In working on several projects recently, I have become increasingly unhappy with the state of tooling and it's relationship with the GNU/Linux ecosystem. One of the things I tried to do was bootstrap a minimal Linux system with different C compilers:
And what I discovered while doing this is that a tremendous amount of code assumes that you are using GCC and GLIBC. GNU code is particularly horrible when it comes to doing non-standard "standard" things. In many cases, the more pendantic you set your compiler settings, even with gcc. There is also a considerable amount of code duplication. Probably the worst piece of software is gnulib , which attempts to provide a gnuism layer on non-gnu libc. It itself often requires patching because it fails to be portable!
For those who are curious what sorts of bad behavior are baked into the core tools of their system, we have some wonderful examples:
Iproute2 ships with it's own linux kernel headers, which it attempts to use over the kernel supplied ones. Net-tools has a few C syntax issues in addition to having some GLIBC specific header non-sense, while missing limits.h. Wpa_supplicant assumes you're using OpenSSL, and requires significant patches to work with LibreSSL, while making horrible assumptions about your linker behavior. Pkg-config makes unsafe use of formatted output in an attempt to test the locale capabilites of the system, and is questionable at the best of times. Groff mixes C and CPP in horrible ways resulting in failure to compile entirely with compilers other than GCC, and failing to link with GCC if any sanity checking flags are applied. Man-db ships with broken gnulib and getopt code and doesn't work with other libcs other than glibc, which if ironic since gnulib only exists to make it portable.
All of these packages are prime examples of software in desperate need of replacing. In the case of groff / man-db, I simply replaced them with the excellent mdocml which is portable, and compiles both on Linux and BSD. It also has a great example of doing the:
without abusing automake, autoconf, and libtool. And let's make no mistake, there is nothing but abuse when it comes to those there abominations. They do little to nothing for portability, and are a legacy born out of GNU incestuous behavior. The GNU ecosystem has developed pathological idiomatic behavior. It has so heavily infected the GNU/Linux ecosystem that most people kinda just shrug an ignore it. Projects like Suckless are sane reactions against this sort of behavior. In comparison, it was possible to compile sbase and ubase with a couple different C compilers, once issues with libc were ironed out.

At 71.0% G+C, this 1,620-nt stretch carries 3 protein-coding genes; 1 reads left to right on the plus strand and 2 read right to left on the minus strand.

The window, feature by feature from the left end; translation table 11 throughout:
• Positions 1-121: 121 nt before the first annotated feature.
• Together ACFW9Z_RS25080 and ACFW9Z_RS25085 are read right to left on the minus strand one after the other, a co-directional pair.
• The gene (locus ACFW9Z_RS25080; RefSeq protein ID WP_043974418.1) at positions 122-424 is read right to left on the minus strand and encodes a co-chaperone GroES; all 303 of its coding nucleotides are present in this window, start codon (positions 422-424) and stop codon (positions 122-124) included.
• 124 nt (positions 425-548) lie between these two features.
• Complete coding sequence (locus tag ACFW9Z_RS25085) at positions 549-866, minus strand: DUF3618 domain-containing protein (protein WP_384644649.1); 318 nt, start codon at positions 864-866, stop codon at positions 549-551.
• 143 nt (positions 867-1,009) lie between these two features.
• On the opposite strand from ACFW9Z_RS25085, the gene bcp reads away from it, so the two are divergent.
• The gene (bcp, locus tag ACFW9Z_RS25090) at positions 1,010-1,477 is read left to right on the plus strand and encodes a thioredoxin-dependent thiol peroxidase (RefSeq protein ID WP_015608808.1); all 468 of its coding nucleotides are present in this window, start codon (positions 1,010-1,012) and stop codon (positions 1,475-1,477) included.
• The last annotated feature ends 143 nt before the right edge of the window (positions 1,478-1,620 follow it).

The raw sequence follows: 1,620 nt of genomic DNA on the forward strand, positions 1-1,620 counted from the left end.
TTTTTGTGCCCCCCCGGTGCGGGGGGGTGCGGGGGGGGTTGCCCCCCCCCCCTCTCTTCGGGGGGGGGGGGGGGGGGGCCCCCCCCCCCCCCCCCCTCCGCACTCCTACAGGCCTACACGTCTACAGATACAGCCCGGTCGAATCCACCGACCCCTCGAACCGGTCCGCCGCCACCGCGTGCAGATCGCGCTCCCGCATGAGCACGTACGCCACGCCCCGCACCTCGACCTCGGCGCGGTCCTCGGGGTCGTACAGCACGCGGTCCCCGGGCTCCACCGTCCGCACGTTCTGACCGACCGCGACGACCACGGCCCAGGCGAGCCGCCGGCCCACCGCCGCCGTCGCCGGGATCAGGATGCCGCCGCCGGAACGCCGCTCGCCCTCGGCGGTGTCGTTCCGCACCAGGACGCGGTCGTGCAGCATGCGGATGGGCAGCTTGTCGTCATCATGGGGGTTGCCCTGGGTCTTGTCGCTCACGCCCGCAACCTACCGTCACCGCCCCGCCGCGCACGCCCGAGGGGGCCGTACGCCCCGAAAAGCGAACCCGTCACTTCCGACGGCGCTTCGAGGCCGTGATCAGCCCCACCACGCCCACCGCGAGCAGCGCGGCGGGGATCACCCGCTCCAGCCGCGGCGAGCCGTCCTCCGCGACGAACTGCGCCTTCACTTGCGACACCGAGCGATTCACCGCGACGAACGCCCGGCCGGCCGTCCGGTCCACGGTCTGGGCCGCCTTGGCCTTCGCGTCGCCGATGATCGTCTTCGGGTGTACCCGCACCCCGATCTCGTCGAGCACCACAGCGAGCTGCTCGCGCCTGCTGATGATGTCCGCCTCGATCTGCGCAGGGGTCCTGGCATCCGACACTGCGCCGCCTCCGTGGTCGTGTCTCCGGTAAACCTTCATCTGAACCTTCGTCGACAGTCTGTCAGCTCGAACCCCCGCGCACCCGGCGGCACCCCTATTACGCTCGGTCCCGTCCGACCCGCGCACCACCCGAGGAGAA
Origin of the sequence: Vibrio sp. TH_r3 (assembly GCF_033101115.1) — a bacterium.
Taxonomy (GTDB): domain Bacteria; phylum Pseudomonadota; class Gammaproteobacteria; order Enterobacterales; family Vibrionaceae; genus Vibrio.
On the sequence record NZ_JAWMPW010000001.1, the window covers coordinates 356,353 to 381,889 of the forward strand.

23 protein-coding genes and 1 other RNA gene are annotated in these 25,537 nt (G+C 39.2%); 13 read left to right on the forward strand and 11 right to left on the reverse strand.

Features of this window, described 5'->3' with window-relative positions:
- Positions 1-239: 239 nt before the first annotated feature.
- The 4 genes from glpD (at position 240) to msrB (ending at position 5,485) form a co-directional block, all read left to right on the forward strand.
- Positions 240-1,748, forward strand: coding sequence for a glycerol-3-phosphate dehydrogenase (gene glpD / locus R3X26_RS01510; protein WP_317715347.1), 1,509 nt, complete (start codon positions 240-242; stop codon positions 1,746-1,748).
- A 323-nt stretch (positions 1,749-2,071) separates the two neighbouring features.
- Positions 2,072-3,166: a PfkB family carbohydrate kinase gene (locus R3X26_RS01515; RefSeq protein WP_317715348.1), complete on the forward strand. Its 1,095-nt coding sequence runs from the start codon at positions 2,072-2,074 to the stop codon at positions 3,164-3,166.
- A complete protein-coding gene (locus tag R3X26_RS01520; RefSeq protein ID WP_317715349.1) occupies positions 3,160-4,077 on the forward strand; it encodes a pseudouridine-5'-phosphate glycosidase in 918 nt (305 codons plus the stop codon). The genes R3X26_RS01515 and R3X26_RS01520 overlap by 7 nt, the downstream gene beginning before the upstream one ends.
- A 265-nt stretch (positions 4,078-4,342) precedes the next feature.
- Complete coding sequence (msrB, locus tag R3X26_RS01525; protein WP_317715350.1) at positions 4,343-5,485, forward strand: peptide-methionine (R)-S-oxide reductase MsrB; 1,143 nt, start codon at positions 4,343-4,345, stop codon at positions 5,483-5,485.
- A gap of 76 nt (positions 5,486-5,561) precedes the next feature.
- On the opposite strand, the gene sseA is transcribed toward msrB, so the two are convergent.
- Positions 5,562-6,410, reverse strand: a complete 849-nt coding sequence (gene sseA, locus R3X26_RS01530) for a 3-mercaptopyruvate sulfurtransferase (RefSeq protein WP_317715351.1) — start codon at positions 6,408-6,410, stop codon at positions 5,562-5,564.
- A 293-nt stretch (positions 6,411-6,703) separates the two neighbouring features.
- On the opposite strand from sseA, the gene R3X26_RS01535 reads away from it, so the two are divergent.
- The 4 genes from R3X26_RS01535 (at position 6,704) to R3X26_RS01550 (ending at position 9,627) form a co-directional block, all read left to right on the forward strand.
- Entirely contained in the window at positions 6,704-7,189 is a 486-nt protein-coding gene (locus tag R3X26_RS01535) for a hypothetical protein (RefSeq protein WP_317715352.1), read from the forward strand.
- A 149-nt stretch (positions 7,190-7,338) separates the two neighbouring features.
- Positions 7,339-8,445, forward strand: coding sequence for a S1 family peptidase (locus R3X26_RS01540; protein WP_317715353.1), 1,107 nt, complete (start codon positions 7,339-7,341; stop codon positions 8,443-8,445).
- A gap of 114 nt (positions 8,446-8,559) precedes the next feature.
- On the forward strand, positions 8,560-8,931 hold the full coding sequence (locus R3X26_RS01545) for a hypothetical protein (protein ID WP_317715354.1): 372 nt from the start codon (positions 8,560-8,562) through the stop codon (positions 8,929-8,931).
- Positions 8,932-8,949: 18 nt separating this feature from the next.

There is a common idiom used by all of the tools that actually work nicely in a portable fashion:
One of the great failures of the automake, autoconf, and especially libtool set, is they have too many layers of indirection. Projects ship with multiple layers of configuration vairables aliased by layers of generated makefiles and configs, but then don't honor them due to hard coded values in templates or libtool scripts. For example, several projects offer ./configure --enable-static as an option, but then hard code -Wl,export-dynamic in their libtool script! Get to the end of compilation, and it tries to generate a set of .so files even though the compiler and platform don't support them!
Similar behavior is being exhibited by the systemd crowd as well, where their tools are also pathologically idiomatic. The sheer antagonism towards other systems exhibited by some of the developers in that community is repugnant. Where as GNU made it a bad habit to build upon it's own idiomatic behaviors, the systemd crowd are explicitly antagonistic to the BSDs and other open platforms. I can easily see them creating an even more insular ecosystem of institutionalized poor design decisons.